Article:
PENSACOLA — Every year, millions of people visit U.S. beaches during the summer. However, many people are unaware of the dangers capable of turning a vacation day into a medical emergency.
During the summer, Sacred Heart Hospital neurosurgeon Dr. Samuel Critides and his colleagues see patients who sustain spinal cord injuries from diving headfirst into the water. People who sustain these types of injuries go to Sacred Heart Hospital for emergency surgery and receive treatment in the Level II Adult and Pediatric Trauma Center. It’s the area’s only hospital equipped to treat these injuries.
“Diving is one of the most preventable causes of spinal cord injuries,” Critides says. “The public is aware of the dangers of diving into a shallow pool, but many don’t think twice about diving into a wave at the beach.”
The depth of the water on the shoreline can be deceiving. A shore break can cause waves to break directly on the wet sand, causing a rapid transition from deep to shallow water. According to the National Ocean Service, both small and high waves can be equally as unpredictable and dangerous. The power of a shore break can cause injuries to extremities and the cervical spine. Spinal cord injuries often occur when diving headfirst into the water or tumbling from the force of the waves.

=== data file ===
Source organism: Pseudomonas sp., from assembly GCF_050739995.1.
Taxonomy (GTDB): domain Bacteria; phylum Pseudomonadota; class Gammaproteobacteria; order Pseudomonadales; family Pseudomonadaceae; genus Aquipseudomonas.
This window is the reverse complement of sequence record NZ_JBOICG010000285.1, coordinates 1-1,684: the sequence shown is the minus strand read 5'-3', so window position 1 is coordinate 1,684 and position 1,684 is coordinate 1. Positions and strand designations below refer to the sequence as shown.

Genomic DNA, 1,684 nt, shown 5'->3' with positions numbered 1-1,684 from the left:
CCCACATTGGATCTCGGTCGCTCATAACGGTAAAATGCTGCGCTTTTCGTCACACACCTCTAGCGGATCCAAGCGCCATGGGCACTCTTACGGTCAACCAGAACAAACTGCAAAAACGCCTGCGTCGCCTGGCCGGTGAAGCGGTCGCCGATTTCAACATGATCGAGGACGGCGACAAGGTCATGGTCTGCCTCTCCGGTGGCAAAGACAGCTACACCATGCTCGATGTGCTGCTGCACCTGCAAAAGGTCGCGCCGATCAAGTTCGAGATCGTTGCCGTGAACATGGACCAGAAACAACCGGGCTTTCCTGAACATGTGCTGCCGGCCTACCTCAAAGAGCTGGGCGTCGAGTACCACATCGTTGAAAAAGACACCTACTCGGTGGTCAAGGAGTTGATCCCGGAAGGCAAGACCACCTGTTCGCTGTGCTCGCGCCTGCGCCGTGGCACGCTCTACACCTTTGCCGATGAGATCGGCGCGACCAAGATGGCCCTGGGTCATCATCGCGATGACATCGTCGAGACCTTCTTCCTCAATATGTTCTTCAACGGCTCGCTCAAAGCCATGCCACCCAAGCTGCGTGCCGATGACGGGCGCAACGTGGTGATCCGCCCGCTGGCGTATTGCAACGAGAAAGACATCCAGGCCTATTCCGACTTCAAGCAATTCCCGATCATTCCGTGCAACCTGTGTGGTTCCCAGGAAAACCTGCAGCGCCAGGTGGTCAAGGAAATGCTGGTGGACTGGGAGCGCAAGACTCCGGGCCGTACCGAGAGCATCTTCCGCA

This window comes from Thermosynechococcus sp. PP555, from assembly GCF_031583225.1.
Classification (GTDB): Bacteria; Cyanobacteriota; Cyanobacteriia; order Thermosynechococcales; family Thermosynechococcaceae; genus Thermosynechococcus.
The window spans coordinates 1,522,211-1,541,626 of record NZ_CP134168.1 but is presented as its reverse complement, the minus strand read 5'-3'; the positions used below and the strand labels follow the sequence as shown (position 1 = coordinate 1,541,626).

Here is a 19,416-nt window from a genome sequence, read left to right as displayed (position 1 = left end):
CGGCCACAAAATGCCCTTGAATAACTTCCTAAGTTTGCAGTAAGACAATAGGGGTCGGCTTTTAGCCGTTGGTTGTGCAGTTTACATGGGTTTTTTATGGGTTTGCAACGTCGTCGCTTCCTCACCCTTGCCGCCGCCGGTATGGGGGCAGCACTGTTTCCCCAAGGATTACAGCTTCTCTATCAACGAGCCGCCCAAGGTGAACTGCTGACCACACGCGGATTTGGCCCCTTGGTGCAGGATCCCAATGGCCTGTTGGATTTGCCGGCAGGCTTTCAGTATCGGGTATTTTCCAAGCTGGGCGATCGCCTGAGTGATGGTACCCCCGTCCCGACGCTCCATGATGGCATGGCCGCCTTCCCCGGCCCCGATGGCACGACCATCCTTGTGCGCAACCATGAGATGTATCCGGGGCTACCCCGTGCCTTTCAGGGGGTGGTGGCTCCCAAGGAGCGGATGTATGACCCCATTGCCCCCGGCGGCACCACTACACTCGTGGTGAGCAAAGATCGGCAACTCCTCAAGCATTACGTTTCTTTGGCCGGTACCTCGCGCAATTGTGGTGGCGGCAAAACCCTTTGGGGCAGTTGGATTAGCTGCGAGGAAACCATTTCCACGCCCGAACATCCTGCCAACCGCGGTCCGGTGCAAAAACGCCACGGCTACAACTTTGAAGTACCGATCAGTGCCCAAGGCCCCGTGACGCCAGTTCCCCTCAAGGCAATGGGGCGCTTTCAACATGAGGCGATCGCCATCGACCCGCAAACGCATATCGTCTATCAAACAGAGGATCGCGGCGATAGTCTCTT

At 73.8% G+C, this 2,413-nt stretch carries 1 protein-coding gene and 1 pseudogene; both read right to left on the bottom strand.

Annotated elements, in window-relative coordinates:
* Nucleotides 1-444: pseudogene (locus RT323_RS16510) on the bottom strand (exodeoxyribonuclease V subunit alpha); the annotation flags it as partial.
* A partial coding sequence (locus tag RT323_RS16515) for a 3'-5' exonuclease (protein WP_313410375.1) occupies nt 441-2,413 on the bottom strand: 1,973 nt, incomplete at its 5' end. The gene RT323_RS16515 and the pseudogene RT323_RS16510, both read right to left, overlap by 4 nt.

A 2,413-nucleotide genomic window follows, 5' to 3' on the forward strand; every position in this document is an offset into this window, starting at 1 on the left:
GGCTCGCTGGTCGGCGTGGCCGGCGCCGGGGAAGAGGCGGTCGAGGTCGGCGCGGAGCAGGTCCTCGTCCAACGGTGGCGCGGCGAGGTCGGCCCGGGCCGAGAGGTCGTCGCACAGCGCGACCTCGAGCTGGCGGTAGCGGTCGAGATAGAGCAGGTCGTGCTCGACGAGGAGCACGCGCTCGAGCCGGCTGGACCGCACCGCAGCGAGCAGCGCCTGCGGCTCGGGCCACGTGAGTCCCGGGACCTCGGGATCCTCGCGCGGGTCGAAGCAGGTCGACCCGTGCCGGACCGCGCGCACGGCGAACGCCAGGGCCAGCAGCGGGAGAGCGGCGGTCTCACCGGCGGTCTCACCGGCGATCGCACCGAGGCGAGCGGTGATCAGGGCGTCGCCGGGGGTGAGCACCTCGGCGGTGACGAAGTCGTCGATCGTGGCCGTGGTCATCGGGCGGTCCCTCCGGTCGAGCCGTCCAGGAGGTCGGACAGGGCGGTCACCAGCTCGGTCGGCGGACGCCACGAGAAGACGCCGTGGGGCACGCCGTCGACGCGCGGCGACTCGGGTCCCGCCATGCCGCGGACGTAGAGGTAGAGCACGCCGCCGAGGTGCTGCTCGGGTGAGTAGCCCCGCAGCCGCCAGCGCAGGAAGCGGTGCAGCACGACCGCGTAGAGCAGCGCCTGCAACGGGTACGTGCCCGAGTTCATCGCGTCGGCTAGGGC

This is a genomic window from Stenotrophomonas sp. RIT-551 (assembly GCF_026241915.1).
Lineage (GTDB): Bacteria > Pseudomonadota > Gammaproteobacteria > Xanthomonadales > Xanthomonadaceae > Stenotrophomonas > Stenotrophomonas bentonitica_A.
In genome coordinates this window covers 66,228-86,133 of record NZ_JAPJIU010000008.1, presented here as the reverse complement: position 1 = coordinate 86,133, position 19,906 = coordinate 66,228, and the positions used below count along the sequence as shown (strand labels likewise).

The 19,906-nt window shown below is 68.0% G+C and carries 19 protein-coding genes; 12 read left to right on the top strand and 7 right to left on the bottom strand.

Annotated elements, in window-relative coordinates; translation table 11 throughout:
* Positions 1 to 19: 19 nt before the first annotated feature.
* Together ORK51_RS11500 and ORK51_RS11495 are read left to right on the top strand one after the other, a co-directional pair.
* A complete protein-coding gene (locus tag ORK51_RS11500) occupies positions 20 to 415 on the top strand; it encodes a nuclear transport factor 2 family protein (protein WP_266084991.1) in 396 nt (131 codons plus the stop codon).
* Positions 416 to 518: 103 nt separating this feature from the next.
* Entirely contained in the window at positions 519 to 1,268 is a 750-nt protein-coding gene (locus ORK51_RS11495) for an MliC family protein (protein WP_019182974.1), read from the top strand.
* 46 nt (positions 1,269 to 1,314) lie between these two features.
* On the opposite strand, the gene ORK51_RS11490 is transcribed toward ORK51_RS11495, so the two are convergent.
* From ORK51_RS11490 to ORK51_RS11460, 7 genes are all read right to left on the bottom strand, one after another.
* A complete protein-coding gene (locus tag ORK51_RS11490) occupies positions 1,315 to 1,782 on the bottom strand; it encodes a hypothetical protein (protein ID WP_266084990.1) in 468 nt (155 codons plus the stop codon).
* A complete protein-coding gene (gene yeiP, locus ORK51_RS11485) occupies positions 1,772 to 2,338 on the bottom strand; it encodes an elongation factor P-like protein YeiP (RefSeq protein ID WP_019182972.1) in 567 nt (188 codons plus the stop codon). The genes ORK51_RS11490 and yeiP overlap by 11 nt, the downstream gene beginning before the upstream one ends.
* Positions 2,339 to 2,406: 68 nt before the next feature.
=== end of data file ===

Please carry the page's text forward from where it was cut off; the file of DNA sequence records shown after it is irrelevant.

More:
Critides recalls a recent beach accident where a patient miscalculated the strength of a wave while doing somersaults and landed on the back of his neck. The impact caused a spine injury that paralyzed him from the neck down. Fortunately, Critides performed decompression surgery that relieved pressure on the spinal nerves and reversed his temporary paralysis.
“Wet sand is just as unyielding as concrete,” Critides says. “Landing on your head, neck or back on this hard surface can cause fractured bones or possible paralysis.”
According to the U.S. Lifesaving Organization, a nonprofit professional association of beach lifeguards and open water rescuers, beachgoers can stay safe this summer by following a few precautions:
1. Ask before entering. Talk to the lifeguards on duty and ask them about water conditions or hazardous areas to avoid.
2. Go feet first, the first time. Before diving, check for water depth and obstructions by walking out into the surf rather than running and diving.
3. Extend a hand. Use caution while bodysurfing; always extend a hand ahead of you.
4. Keep an eye on the waves. Never turn away from the waves. The force of a wave can cause serious injuries.